Pass laws in South Africa were met with fierce resistance during the 20th century. But earlier forms of passes, had in fact been used in various instances since the 18th century, when slaves in the Cape were forced to carry "permission" documents.

The issuing of passes was one of the cornerstones of the colonial and later racial capitalism in South Africa. Passes were used to control the movement of African, Coloured and Indian people, ensuring the provision of a cheap labour source and enforcing the segregation of South African's along racial lines.

Pass laws have been resisted in several significant instances. Examples of these include the first passive resistance campaign initiated by the Indian community in the Transvaal, led by Mohandas Karamchand Gandhi, in 1906. This campaign was over, amongst other things, the carrying of passes. In 1913 the first mass action by African and Coloured women was initiated in the Free State. In 1918 the workers' strike around the issue of passes took place, and pass-burning campaigns were organised in the 1930s by the Communist Party of South Africa (CPSA) and various trade unions.

The pass and the resistance against the carrying of the pass became an issue around which the liberation movements mounted their campaigns.

More proactive opposition to discrimination became necessary after the National Party (NP) came to power in 1948, and racial segregation and discrimination was intensified through the implementation of the policy of 'apartheid' or separate development.

Resistance to the pass laws intensified during the 1950s, and various protests took place. These included protests by the African National Congress Women's League (ANCWL) in 1950, and the women's march to the Union Buildings in August 1956, which is now commemorated each year as Women's Day.

Read about the history of pass laws

Planning the 1960 anti-pass campaigns: ANC and PAC

At the annual conference of the African National Congress (ANC) held in Durban on 16 December 1959, the President General of the ANC, Chief Albert Luthuli, announced that 1960 was going to be the 'Year of the Pass'. Through a series of mass actions, the ANC planned to launch a nationwide anti-pass campaign on 31 March 1960 the anniversary of the 1919 anti-pass campaign.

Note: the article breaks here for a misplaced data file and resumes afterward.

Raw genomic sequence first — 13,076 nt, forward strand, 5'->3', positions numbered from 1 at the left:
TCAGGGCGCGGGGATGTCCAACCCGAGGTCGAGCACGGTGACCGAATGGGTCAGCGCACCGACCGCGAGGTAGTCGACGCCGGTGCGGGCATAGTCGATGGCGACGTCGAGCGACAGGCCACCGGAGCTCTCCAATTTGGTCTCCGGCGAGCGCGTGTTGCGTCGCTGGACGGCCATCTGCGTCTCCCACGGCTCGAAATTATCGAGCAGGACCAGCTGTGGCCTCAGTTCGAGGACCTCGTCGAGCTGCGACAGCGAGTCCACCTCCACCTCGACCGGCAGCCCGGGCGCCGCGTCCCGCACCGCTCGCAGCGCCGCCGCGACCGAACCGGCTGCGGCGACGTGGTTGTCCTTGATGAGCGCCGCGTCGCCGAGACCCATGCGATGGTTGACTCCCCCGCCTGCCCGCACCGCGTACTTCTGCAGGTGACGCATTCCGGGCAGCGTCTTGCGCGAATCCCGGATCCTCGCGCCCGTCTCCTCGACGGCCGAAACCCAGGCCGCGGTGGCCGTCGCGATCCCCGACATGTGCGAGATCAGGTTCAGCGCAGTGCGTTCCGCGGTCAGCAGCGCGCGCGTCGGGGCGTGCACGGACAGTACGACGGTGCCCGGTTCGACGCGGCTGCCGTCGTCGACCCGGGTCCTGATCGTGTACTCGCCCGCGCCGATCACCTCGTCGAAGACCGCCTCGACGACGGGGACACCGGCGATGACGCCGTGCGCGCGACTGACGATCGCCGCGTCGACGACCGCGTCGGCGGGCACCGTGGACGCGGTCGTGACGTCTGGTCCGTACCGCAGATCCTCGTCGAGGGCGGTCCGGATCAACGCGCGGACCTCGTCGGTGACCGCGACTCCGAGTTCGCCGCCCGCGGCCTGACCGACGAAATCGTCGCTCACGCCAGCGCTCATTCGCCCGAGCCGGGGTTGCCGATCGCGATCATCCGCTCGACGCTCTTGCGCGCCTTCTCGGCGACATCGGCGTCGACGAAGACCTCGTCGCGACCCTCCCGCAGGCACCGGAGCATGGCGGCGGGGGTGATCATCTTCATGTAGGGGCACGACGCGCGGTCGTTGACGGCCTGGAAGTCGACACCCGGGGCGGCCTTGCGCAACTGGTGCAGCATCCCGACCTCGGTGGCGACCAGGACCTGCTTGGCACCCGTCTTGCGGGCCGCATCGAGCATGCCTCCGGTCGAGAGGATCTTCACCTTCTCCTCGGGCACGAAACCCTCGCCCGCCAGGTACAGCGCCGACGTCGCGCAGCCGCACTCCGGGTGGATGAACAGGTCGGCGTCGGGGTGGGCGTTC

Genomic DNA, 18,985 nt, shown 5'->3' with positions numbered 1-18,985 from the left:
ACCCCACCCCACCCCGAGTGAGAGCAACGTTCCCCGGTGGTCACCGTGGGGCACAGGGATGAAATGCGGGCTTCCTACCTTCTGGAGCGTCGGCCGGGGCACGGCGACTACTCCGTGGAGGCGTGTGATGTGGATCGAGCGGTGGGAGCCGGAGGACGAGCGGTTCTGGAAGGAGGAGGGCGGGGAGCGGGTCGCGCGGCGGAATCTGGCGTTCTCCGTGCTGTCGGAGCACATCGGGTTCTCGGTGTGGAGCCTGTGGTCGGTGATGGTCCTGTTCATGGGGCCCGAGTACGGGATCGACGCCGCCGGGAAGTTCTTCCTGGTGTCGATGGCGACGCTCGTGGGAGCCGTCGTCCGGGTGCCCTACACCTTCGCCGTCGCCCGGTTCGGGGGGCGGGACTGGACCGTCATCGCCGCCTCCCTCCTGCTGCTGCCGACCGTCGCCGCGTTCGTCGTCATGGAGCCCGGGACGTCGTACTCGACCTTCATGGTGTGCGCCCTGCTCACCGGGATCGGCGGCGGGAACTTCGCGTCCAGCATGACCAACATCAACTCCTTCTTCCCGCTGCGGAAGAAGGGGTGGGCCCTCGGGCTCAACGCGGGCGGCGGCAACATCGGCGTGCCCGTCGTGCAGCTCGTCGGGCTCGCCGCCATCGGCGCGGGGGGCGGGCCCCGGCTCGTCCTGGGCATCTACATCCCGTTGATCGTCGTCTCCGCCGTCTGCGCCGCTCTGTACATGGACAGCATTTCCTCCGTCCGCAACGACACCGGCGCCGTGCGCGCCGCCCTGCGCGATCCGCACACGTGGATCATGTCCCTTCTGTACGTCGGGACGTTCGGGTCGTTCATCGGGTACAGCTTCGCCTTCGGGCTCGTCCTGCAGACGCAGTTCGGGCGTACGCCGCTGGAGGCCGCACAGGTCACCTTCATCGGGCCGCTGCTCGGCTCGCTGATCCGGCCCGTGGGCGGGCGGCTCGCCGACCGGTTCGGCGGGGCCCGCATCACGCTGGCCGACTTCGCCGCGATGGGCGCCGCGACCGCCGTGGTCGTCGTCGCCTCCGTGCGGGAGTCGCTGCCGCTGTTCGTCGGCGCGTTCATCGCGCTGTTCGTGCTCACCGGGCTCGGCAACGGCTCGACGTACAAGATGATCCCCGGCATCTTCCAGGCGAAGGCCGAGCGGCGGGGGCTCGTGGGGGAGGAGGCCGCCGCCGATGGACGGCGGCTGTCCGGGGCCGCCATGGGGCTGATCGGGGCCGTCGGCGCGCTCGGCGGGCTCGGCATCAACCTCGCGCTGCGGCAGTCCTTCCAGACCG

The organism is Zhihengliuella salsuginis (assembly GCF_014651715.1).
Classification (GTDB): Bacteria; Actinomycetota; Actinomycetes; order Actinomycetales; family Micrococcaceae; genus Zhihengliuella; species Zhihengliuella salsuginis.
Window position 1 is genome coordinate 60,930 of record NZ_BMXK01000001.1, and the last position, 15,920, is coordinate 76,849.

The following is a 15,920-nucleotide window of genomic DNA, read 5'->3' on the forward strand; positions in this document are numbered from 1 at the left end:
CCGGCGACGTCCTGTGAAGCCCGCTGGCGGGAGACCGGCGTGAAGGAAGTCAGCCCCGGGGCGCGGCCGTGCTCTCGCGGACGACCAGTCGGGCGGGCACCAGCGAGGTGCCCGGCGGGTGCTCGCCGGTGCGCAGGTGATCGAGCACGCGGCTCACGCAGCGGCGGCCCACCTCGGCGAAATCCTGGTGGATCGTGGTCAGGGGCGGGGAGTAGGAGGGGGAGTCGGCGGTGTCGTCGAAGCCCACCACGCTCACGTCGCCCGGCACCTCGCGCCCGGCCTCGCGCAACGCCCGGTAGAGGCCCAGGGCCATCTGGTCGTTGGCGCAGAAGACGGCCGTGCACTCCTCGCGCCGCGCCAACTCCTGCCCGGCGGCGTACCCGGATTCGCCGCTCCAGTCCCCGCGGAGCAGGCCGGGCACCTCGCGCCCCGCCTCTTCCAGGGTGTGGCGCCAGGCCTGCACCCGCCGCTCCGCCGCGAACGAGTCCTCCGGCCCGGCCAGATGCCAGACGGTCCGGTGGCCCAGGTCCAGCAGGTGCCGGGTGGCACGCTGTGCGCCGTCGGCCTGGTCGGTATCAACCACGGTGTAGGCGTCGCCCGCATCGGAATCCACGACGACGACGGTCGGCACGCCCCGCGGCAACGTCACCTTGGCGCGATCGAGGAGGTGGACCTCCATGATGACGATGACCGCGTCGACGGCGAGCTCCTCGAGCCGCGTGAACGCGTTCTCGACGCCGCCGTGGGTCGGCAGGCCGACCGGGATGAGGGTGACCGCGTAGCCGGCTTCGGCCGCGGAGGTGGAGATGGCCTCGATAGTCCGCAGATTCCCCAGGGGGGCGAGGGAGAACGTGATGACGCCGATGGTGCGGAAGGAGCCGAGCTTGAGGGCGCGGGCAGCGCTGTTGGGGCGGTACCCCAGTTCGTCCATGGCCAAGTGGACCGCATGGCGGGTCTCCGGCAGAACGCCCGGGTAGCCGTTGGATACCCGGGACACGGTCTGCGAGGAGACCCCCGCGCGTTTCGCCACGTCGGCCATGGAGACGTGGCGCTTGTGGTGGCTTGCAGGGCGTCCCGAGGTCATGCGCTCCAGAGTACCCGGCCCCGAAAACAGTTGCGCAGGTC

In addition to the grievance about passes, the ANC promoted what became known as the one pound a day campaign. This campaign had its origins in the call made by the South African Congress of Trade Unions (SACTU) in 1957, and followed up as an ongoing campaign in 1959 dubbed the anti-poverty campaign. SACTU had become a member of the Congress Alliance in 1957.

A week after the ANC's 1959 annual conference, a breakaway group from the ANC, formed the Pan Africanist Congress (PAC) at a conference held in Johannesburg. At this conference, it was announced that the PAC would launch its own anti-pass campaign. The reasons cited by many sources for this split are that the PAC advocated for approaches that were contrary to the non-racial orientation of the ANC and that members were frustrated by its moderation, expressed in the Freedom Charter in 1955.

Early in 1960 both the ANC and PAC embarked on a feverish drive to prepare their members and Black communities for the proposed nationwide campaigns. This marked the beginning of the rivalry over responsibility for organizing the march.

The anti-pass campaign was organised at both local and national level, and there were areas where the ingredients for mass action were in place. For example, Durban's Cato Manor, Cape Town's Langa and, until five years earlier, Johannesburg's Sophiatown were potentially hotbeds of dissent. Yet it was Sharpeville and the events of the 21st March that came to represent the struggle of Black people against the unjust system of apartheid.

Why Sharpeville?

The Sharpeville massacre itself is well documented. However, little of the literature focuses on background explanations as to how developments within Sharpeville led to the confrontation between police and anti-pass demonstrators on that fateful day. The critical question, often ignored in the literature on the event is, "Why was it in Sharpeville as opposed to anywhere else in the Union that the PAC's campaign received its strongest response, a question that can only be answered by examining the local history that led up to the shootings" (Chaskalson, 1986).

This subtopic will examine the role of the Vereeniging Town Council as well as the role of local industries in the decade and half immediately after World War II as a factor in the explanation of the Sharpeville Protest.

Role of local industries

ISCOR and SASOL, the state’s metal and fuel companies, were and continue to be the two key role players in the provision of employment in the Sharpeville region. These two industries experienced rapid growth in the immediate aftermath of World War II and continued growing into the 1950s and 1960s.